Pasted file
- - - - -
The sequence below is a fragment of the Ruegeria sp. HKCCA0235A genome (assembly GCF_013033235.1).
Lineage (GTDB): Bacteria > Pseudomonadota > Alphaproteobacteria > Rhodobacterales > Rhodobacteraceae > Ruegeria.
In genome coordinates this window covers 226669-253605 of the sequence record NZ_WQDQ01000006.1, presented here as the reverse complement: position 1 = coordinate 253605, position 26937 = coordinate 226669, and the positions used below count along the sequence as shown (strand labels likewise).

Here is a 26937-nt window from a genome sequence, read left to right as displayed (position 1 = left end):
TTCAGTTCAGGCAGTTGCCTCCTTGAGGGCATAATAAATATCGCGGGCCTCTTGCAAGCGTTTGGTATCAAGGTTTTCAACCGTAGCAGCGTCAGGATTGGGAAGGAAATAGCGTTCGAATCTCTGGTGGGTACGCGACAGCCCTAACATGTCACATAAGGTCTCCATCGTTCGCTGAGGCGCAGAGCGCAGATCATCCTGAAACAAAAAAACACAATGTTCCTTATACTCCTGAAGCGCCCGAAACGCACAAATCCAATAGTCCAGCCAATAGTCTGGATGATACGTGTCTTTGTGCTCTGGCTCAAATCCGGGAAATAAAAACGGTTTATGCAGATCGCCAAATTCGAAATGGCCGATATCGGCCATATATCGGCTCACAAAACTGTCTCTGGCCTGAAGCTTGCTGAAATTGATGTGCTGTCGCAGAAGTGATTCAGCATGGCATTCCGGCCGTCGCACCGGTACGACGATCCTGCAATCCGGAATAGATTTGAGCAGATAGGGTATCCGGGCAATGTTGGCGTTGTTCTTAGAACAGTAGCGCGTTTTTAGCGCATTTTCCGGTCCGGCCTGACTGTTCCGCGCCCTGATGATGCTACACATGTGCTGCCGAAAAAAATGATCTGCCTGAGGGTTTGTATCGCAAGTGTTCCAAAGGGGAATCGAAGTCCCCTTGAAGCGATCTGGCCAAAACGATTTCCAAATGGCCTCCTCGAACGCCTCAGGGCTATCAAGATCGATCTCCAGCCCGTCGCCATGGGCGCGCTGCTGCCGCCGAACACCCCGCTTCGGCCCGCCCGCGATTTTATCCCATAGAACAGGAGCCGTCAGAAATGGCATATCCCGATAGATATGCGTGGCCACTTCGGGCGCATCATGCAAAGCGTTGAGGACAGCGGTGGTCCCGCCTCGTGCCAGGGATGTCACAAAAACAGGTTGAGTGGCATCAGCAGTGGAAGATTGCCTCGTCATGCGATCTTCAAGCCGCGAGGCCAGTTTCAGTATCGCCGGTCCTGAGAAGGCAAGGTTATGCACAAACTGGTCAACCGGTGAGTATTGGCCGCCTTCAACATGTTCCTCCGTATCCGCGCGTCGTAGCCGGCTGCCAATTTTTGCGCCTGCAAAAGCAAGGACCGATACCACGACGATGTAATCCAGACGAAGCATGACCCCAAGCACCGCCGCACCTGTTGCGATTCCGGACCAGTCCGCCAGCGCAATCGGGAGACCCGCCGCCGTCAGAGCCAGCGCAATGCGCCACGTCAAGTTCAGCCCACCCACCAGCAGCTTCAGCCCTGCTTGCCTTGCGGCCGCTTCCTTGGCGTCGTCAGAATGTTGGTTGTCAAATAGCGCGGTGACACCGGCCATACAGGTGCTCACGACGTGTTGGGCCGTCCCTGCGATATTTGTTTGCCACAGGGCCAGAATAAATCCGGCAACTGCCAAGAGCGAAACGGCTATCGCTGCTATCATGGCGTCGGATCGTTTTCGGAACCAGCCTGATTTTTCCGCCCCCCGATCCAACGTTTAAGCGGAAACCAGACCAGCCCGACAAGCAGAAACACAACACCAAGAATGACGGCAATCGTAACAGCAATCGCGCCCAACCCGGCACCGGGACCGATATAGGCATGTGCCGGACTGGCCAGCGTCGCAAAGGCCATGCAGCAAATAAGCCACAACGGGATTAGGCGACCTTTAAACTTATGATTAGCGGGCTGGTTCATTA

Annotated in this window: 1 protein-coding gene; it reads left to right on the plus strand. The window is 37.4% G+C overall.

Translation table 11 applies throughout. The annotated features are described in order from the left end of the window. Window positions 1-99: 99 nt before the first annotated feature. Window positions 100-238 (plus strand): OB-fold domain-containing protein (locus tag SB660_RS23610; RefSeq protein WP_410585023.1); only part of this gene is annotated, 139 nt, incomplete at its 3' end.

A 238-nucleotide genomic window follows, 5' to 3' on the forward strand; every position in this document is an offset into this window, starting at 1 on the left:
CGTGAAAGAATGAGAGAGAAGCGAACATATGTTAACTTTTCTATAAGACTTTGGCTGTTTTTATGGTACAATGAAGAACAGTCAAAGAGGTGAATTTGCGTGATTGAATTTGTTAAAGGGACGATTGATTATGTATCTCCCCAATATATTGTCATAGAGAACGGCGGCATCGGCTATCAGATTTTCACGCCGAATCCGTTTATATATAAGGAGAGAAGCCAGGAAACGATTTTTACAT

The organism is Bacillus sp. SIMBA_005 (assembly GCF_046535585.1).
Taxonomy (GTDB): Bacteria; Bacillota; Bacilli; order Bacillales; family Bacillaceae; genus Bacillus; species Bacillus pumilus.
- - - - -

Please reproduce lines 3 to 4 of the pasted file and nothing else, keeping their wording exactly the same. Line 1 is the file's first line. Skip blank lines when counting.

In genome coordinates this window covers 226669-253605 of the sequence record NZ_WQDQ01000006.1, presented here as the reverse complement: position 1 = coordinate 253605, position 26937 = coordinate 226669, and the positions used below count along the sequence as shown (strand labels likewise).

Here is a 26937-nt window from a genome sequence, read left to right as displayed (position 1 = left end):